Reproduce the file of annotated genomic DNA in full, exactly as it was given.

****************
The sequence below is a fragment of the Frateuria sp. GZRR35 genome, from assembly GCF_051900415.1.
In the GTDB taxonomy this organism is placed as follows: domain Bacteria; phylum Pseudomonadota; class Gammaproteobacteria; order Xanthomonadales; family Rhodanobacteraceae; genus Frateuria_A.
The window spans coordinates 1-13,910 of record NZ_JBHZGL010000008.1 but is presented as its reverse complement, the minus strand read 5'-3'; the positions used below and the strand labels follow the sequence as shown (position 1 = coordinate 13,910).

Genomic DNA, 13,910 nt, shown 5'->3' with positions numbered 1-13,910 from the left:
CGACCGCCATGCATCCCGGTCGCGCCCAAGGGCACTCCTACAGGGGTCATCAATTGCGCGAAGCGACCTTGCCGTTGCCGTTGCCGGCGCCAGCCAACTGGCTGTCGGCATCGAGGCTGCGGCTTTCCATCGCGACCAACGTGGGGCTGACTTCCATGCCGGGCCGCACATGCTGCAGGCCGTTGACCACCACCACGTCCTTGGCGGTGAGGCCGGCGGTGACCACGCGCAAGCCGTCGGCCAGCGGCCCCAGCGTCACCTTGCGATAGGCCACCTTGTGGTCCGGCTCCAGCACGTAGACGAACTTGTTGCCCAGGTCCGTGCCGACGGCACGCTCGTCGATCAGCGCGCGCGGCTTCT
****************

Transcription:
The sequence below is a fragment of the Frateuria sp. GZRR35 genome, from assembly GCF_051900415.1.
In the GTDB taxonomy this organism is placed as follows: domain Bacteria; phylum Pseudomonadota; class Gammaproteobacteria; order Xanthomonadales; family Rhodanobacteraceae; genus Frateuria_A.
The window spans coordinates 1-13,910 of record NZ_JBHZGL010000008.1 but is presented as its reverse complement, the minus strand read 5'-3'; the positions used below and the strand labels follow the sequence as shown (position 1 = coordinate 13,910).

Genomic DNA, 13,910 nt, shown 5'->3' with positions numbered 1-13,910 from the left:
CGACCGCCATGCATCCCGGTCGCGCCCAAGGGCACTCCTACAGGGGTCATCAATTGCGCGAAGCGACCTTGCCGTTGCCGTTGCCGGCGCCAGCCAACTGGCTGTCGGCATCGAGGCTGCGGCTTTCCATCGCGACCAACGTGGGGCTGACTTCCATGCCGGGCCGCACATGCTGCAGGCCGTTGACCACCACCACGTCCTTGGCGGTGAGGCCGGCGGTGACCACGCGCAAGCCGTCGGCCAGCGGCCCCAGCGTCACCTTGCGATAGGCCACCTTGTGGTCCGGCTCCAGCACGTAGACGAACTTGTTGCCCAGGTCCGTGCCGACGGCACGCTCGTCGATCAGCGCGCGCGGCTTCT